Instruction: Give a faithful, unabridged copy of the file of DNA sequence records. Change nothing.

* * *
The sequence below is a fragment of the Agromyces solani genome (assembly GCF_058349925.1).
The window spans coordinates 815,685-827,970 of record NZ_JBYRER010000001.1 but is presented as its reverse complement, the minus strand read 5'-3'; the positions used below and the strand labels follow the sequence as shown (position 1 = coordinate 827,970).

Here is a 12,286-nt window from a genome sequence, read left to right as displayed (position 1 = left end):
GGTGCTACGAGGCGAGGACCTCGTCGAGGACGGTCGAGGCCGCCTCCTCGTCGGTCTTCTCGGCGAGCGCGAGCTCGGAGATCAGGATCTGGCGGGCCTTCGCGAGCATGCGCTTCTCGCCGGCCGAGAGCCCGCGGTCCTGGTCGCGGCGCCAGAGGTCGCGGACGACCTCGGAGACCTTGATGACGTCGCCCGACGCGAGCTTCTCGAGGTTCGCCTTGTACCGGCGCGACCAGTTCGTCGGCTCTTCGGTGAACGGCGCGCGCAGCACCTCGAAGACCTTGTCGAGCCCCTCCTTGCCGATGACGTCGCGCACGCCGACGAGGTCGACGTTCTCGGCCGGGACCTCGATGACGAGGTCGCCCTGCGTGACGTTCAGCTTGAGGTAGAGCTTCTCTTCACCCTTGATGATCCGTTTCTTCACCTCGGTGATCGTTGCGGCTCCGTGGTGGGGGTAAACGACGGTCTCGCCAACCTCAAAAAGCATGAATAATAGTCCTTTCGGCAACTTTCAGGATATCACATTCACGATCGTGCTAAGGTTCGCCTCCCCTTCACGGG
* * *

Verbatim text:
The sequence below is a fragment of the Agromyces solani genome (assembly GCF_058349925.1).
The window spans coordinates 815,685-827,970 of record NZ_JBYRER010000001.1 but is presented as its reverse complement, the minus strand read 5'-3'; the positions used below and the strand labels follow the sequence as shown (position 1 = coordinate 827,970).

Here is a 12,286-nt window from a genome sequence, read left to right as displayed (position 1 = left end):
GGTGCTACGAGGCGAGGACCTCGTCGAGGACGGTCGAGGCCGCCTCCTCGTCGGTCTTCTCGGCGAGCGCGAGCTCGGAGATCAGGATCTGGCGGGCCTTCGCGAGCATGCGCTTCTCGCCGGCCGAGAGCCCGCGGTCCTGGTCGCGGCGCCAGAGGTCGCGGACGACCTCGGAGACCTTGATGACGTCGCCCGACGCGAGCTTCTCGAGGTTCGCCTTGTACCGGCGCGACCAGTTCGTCGGCTCTTCGGTGAACGGCGCGCGCAGCACCTCGAAGACCTTGTCGAGCCCCTCCTTGCCGATGACGTCGCGCACGCCGACGAGGTCGACGTTCTCGGCCGGGACCTCGATGACGAGGTCGCCCTGCGTGACGTTCAGCTTGAGGTAGAGCTTCTCTTCACCCTTGATGATCCGTTTCTTCACCTCGGTGATCGTTGCGGCTCCGTGGTGGGGGTAAACGACGGTCTCGCCAACCTCAAAAAGCATGAATAATAGTCCTTTCGGCAACTTTCAGGATATCACATTCACGATCGTGCTAAGGTTCGCCTCCCCTTCACGGG